Mission accomplished for Puffer, who trailed Cozean and Cormier for the entirety of the 5,000-meter race. Cozean (14:40.40) and Cormier (14:42.90) exchanged leads for much of the race, while Puffer trailed patiently, checking his watch and adjusting his pace when needed to assure he’d meet his goal.

“At the beginning I kind of got a little nervous,” Puffer said. “At the beginning I heard 68s and stuff [for 400m] and I was like ‘Oh man, we need to slow down a little bit.’ I mean, it wasn’t as painful as I thought it would be. I felt really good throughout the whole race.”

Puffer, trains about 40 miles per week and works with his own running coach, has previously set world records in the 5K for the 12- and 13-year-old age groups. 

“I’ve never worked with an athlete with as much natural ability as Aidan Puffer,” Manchester coach Mike Bendzinski said.

It all started a few years ago when Aidan’s father, Kyle Puffer decided to do a "Couch to 5K" training program to run a 5K road race.

His son Aidan was 10. He wanted to do it, too.

"I remember calling the pediatrician and asking, 'Is this safe for him to do?'" Aidan's mother, Martha, said. 

"We knew some other parents who were runners and he beat them and they were like, 'Wow,'" Kyle said. "We said, 'Do you want to do another one?' We found other 5Ks and he ran them and he just kept getting faster. He didn't run other than just racing."

That sounds like a typical kid interested in running. But Aidan wasn't a typical kid. At age 11, he set his first world record, the 11-year-old 5,000-meter record on the track. Then he broke the 12-year-old boys 5K record on the road. When he was 13, he broke another one, the 5K road world record for 13-year-olds.

Then at the BAA 5K, two days before the Boston Marathon, he found himself being called up to the podium where Hagos Gebrhiwet, the Olympic 5,000-meter bronze medalist from Ethiopia, had just accepted the silver loving cup trophy for winning the race.

Puffer had once again broken a world record by finishing the 3.1-mile race in 15:47.  A world record for 13-year-olds and now 14:47 5000m on the track, a world record for age 14.  

(04/20/2019) ⚡AMP
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Ben True, Justyn Knight and Ben Flanagan, Two three and four at B.A.A 5K

Justyn Knight was third Saturday at the B.A.A 5K in a time of 13:46. He was third in a very respectable field, losing to Hagos Gebrhiwet of Ethiopia (13:42) who’s an Olympic bronze medallist in the 5,000m and Ben True, one of the best American distance athletes on the roads.

True was sixth at the 2015 World Championships in the 5,000m.

After what Knight describes as a lack-lustre indoor season, he’s had a very solid opener. Knight only ran one race in the 2019 indoor season and says he wasn’t in his ideal race shape through the winter.

“My indoor season was what everyone saw, I was out of shape. I knew I wasn’t as fit as I would’ve like to be, but I still wanted to race and see where I was at relative to my fellow competitors. I wasn’t ready to run fast then, but I feel I’m in a completely different spot now.”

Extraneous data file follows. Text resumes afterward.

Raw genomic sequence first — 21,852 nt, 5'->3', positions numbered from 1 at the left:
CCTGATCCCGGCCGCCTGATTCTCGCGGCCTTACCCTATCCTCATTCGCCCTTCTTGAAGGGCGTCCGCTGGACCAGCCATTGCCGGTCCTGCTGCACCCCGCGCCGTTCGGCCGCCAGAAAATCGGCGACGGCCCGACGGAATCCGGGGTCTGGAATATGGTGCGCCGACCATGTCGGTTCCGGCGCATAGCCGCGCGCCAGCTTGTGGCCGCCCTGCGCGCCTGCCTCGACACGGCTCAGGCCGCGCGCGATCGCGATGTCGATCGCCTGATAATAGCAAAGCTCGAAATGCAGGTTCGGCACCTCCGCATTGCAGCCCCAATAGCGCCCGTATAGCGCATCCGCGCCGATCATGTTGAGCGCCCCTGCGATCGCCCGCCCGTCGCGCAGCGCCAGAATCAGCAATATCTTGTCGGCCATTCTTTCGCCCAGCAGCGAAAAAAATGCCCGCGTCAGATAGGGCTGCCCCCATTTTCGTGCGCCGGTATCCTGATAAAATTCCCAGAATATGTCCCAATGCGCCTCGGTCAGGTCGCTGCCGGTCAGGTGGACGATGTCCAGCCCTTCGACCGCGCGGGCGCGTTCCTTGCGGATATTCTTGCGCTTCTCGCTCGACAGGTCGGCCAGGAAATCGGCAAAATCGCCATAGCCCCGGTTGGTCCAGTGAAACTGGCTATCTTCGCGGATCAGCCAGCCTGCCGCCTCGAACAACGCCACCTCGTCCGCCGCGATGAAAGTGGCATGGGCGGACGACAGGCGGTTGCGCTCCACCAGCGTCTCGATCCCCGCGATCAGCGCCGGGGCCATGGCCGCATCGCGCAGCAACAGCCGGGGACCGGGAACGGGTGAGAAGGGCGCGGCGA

Training partner Ben Flanagan was fourth in Saturday’s race just behind Justyn in 13:49. Flanagan and Knight train together with the Reebok Boston Track Club. Knight’s next race will be Payton Jordan on May 2 in Palo Alto, California.

(04/13/2019) ⚡AMP
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B.A.A. 5K

B.A.A. 5K

The B.A.A. 5K began in 2009, and became an instant hit among runners from far and wide. Viewed by many as the “calm before the storm,” the Sunday of Marathon weekend traditionally was for shopping, loading up on carbohydrates at the pasta dinner, and most importantly- resting. But now, runners of shorter distances, and even a few marathoners looking for...

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Ethiopian Hagos Gebrhiwet was added to Delhi Half Mararthon Field

Dibaba’s compatriot and fellow Ethiopian Hagos Gebrhiwet has been added to the men’s elite field of the Delhi Half Marathon set for October 21. The winner of two World Championships 5000m medals and an Olympic bronze medal will head to Delhi in fine form for his half marathon debut. In his last race, at the IAAF Diamond League 5000m final in Brussels on 31 August, he ran 12:45.82 for second place and moved up to fifth on the world all-time list for the event.  Airtel Delhi Half Marathon (ADHM) is an annual half marathon foot-race held in New Delhi, India. Established in 2005, it is both an elite runner and mass participation event. It is an AIMS-certified course and is listed as a Gold Label Road Race by the IAAF.  The 2009 event attracted around 30k runners who competed in one of the four races.  The men's course record is fast.  Guye Adola (Eth) clocked 59:06 in 2014.  Mary Keitany (Ken) holds the women's record clocking 1:06:54 in 2009.  Both men's and women's races have been won by Kenya or Ethiopian's runners over the last ten years.  (10/07/2018) ⚡AMP
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18-year-old Selemon Barega clocked the fourth fastest time ever for 5000m winning in 12:43:02

Selemon Barega's world under 20 record in the 5000m highlighted the action on the track at the Memorial Van Damme in Brussels on Friday August 31, the second of two 2018 IAAF Diamond League finals Breaking away from compatriots Hagos Gebrhiwet and Yomif Kejelcha with 250 meters to go, the 18-year-old went on to a 12:43.02 run to become the fourth fastest ever over the distance, trailing just Kenenisa Bekele, Haile Gebrselassie and Daniel Komen whose performances were all world records. For his part, Barega knocked more than four seconds from the previous world U20 mark of 12:47.53 set by Gebrhiwet in Paris six years ago. "I came for the win and was not at all thinking about a time, but in some way everything came together," said Barega, whose previous best was 12:55.58.  (08/31/2018) ⚡AMP